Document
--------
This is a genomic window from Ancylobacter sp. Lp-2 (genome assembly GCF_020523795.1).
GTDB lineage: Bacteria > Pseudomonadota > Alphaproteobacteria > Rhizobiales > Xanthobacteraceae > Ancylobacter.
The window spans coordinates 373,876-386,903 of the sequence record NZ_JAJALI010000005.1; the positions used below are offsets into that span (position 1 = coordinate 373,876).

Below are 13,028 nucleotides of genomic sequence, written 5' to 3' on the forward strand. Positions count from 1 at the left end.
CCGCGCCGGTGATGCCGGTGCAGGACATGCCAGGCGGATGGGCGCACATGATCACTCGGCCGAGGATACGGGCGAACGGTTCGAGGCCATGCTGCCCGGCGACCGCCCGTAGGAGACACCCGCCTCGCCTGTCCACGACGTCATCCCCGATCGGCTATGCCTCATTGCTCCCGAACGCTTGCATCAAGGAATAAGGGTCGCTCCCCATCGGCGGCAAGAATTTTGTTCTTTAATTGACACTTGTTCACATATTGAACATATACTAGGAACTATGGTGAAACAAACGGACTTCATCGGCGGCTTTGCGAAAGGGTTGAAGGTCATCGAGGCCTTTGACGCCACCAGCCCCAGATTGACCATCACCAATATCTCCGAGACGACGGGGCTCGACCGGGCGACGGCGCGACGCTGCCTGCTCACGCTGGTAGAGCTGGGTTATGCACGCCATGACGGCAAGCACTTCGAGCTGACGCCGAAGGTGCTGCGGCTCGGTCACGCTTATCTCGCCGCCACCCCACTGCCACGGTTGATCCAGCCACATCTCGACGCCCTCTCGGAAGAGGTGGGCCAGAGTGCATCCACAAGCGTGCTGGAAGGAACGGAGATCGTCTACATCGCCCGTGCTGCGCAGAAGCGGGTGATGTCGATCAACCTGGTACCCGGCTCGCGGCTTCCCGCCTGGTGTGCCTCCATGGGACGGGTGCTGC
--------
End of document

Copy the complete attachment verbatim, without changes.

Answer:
This is a genomic window from Ancylobacter sp. Lp-2 (genome assembly GCF_020523795.1).
GTDB lineage: Bacteria > Pseudomonadota > Alphaproteobacteria > Rhizobiales > Xanthobacteraceae > Ancylobacter.
The window spans coordinates 373,876-386,903 of the sequence record NZ_JAJALI010000005.1; the positions used below are offsets into that span (position 1 = coordinate 373,876).

Below are 13,028 nucleotides of genomic sequence, written 5' to 3' on the forward strand. Positions count from 1 at the left end.
CCGCGCCGGTGATGCCGGTGCAGGACATGCCAGGCGGATGGGCGCACATGATCACTCGGCCGAGGATACGGGCGAACGGTTCGAGGCCATGCTGCCCGGCGACCGCCCGTAGGAGACACCCGCCTCGCCTGTCCACGACGTCATCCCCGATCGGCTATGCCTCATTGCTCCCGAACGCTTGCATCAAGGAATAAGGGTCGCTCCCCATCGGCGGCAAGAATTTTGTTCTTTAATTGACACTTGTTCACATATTGAACATATACTAGGAACTATGGTGAAACAAACGGACTTCATCGGCGGCTTTGCGAAAGGGTTGAAGGTCATCGAGGCCTTTGACGCCACCAGCCCCAGATTGACCATCACCAATATCTCCGAGACGACGGGGCTCGACCGGGCGACGGCGCGACGCTGCCTGCTCACGCTGGTAGAGCTGGGTTATGCACGCCATGACGGCAAGCACTTCGAGCTGACGCCGAAGGTGCTGCGGCTCGGTCACGCTTATCTCGCCGCCACCCCACTGCCACGGTTGATCCAGCCACATCTCGACGCCCTCTCGGAAGAGGTGGGCCAGAGTGCATCCACAAGCGTGCTGGAAGGAACGGAGATCGTCTACATCGCCCGTGCTGCGCAGAAGCGGGTGATGTCGATCAACCTGGTACCCGGCTCGCGGCTTCCCGCCTGGTGTGCCTCCATGGGACGGGTGCTGC